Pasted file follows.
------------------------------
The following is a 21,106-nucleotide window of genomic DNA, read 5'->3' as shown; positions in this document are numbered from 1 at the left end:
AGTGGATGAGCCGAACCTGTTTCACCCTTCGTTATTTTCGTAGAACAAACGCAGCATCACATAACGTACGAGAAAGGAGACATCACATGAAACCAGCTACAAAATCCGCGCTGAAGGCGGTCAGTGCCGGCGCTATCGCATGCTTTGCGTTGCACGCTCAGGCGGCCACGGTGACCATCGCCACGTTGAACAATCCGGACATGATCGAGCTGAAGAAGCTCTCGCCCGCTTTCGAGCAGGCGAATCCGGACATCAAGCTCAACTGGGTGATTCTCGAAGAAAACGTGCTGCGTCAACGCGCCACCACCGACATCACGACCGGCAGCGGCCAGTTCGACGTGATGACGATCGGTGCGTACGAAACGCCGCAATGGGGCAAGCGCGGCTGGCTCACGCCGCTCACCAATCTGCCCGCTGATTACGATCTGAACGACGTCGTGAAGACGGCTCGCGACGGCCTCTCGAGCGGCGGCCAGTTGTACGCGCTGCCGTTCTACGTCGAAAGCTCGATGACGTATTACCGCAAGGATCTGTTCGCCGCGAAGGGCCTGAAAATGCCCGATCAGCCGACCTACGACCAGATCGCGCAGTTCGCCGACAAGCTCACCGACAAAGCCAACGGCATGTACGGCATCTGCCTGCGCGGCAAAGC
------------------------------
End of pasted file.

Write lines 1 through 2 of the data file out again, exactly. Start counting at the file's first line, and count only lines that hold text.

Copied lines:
The following is a 21,106-nucleotide window of genomic DNA, read 5'->3' as shown; positions in this document are numbered from 1 at the left end:
AGTGGATGAGCCGAACCTGTTTCACCCTTCGTTATTTTCGTAGAACAAACGCAGCATCACATAACGTACGAGAAAGGAGACATCACATGAAACCAGCTACAAAATCCGCGCTGAAGGCGGTCAGTGCCGGCGCTATCGCATGCTTTGCGTTGCACGCTCAGGCGGCCACGGTGACCATCGCCACGTTGAACAATCCGGACATGATCGAGCTGAAGAAGCTCTCGCCCGCTTTCGAGCAGGCGAATCCGGACATCAAGCTCAACTGGGTGATTCTCGAAGAAAACGTGCTGCGTCAACGCGCCACCACCGACATCACGACCGGCAGCGGCCAGTTCGACGTGATGACGATCGGTGCGTACGAAACGCCGCAATGGGGCAAGCGCGGCTGGCTCACGCCGCTCACCAATCTGCCCGCTGATTACGATCTGAACGACGTCGTGAAGACGGCTCGCGACGGCCTCTCGAGCGGCGGCCAGTTGTACGCGCTGCCGTTCTACGTCGAAAGCTCGATGACGTATTACCGCAAGGATCTGTTCGCCGCGAAGGGCCTGAAAATGCCCGATCAGCCGACCTACGACCAGATCGCGCAGTTCGCCGACAAGCTCACCGACAAAGCCAACGGCATGTACGGCATCTGCCTGCGCGGCAAAGC